Cheney is banking her comments on the fact that few Americans fully appreciate the lessons of history, partially due to a bankrupt public education system, another legacy of the slash-and-burn Bush years. To suggest, as Cheney most certainly does, that the United States is not at least partially to blame for its devastated relations with Iran is simply a classic case of self-delusion.

The fact is, in 1953 the CIA embarked on its first covert operation against a foreign government, helping to bring down the democratically elected government of Prime Minister Mohammed Mosaddeq, replacing him with an authoritarian monarch. The despot was knocked off his throne only in 1979 with the Iranian Revolution, a major event in Iranian history that was celebrated by the hostage-taking of 52 American diplomats for 444 days.

But more to the point, there is tremendous irony in Ms. Cheney’s arguments against Barack Obama and his Russian trip.

Cheney is furious that the American president shared the victory over the Soviet Union with “the people of Russia and Eastern (who) stood up and decided that its end would be peaceful.” It’s important to realize that many in the U.S. believe that the collapse of the Soviet Union was solely due to the intervention of the other superpower, the United States.

Of course, this is missing a huge chapter of a very complex story. As Dmitry Babich, a political commentator with Russia Profile, told me, “It’s as if Liz Cheney never heard of the name of Mikhail Gorbachev or perestroika.”

This is not simply explained as a case of the “victors writing history” because “the victors” were not limited to just one people. The victors over the 70-year mistake known as communism hailed from the United States, Western Europe, Eastern Europe, as well as (yes, Liz, it’s true) Russia. The fact that the Soviet Union died a quiet death i.e. without bloodshed underscores the fact that the Russian people, as much as anybody, helped to peacefully eliminate a system that had run its course.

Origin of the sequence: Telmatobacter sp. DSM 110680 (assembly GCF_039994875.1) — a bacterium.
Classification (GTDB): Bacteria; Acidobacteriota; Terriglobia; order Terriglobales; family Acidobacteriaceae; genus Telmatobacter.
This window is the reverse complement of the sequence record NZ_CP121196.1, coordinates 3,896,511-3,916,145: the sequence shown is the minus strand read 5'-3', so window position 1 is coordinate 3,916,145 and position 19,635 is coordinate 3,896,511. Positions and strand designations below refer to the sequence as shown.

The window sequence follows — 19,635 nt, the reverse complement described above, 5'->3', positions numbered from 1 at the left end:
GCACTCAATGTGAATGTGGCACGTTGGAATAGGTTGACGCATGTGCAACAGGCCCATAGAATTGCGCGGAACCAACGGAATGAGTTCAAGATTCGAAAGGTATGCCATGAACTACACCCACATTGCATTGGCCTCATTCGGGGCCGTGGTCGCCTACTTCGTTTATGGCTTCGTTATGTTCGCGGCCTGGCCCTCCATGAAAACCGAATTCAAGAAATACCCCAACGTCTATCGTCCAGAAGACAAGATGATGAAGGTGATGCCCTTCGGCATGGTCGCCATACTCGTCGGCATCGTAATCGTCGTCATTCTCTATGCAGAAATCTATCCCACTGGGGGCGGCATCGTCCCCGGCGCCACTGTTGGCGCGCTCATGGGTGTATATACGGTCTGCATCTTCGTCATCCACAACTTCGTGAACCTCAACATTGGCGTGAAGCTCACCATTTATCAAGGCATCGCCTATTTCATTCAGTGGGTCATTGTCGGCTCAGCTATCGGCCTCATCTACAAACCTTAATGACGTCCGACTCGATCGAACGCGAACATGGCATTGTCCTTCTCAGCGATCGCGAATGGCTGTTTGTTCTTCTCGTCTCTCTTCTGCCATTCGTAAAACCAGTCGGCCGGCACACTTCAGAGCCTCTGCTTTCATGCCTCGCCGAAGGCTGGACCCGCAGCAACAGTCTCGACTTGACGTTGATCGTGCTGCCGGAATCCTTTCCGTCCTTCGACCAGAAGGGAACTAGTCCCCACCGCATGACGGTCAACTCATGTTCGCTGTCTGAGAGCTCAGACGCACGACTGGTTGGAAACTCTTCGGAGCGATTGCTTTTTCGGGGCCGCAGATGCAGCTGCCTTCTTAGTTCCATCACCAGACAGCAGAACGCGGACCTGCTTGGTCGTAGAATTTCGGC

Okay, quiz time: what do the following two sentences in Cheney’s smokescreen article immediately bring to mind?

“The truth, of course, is that the Soviets ran a brutal, authoritarian regime,” writes Cheney. “The KGB killed their opponents or dragged them off to the Gulag.”

Uh, maybe Guantanamo Bay, the 21st century equivalent of the Stalin gulags? Or maybe the “black hole” prisons that the Bushies had built in Eastern Europe. Incidentally, isn’t it funny, so to speak, that historians can say the exact locations of the Stalin gulags, or even Hitler’s concentration camps, but these terrorist detention centers have never been placed on the map? Or maybe the above sentences bring to mind the inexorable loss of liberties that the fruitless war on terror meant for Americans.

Or maybe these two sentences from Liz Cheney bring to mind exactly what Liz Cheney wants the world to forget: that her father, Dick Cheney, may be the central figure of a covert CIA program, which was hidden from Congress and the American people, and designed to eliminate bad guys around the world.

So maybe Liz Cheney’s stress on gulags and authoritarian regimes was not such a bad choice after all, all things considered.

Robert Bridge, RT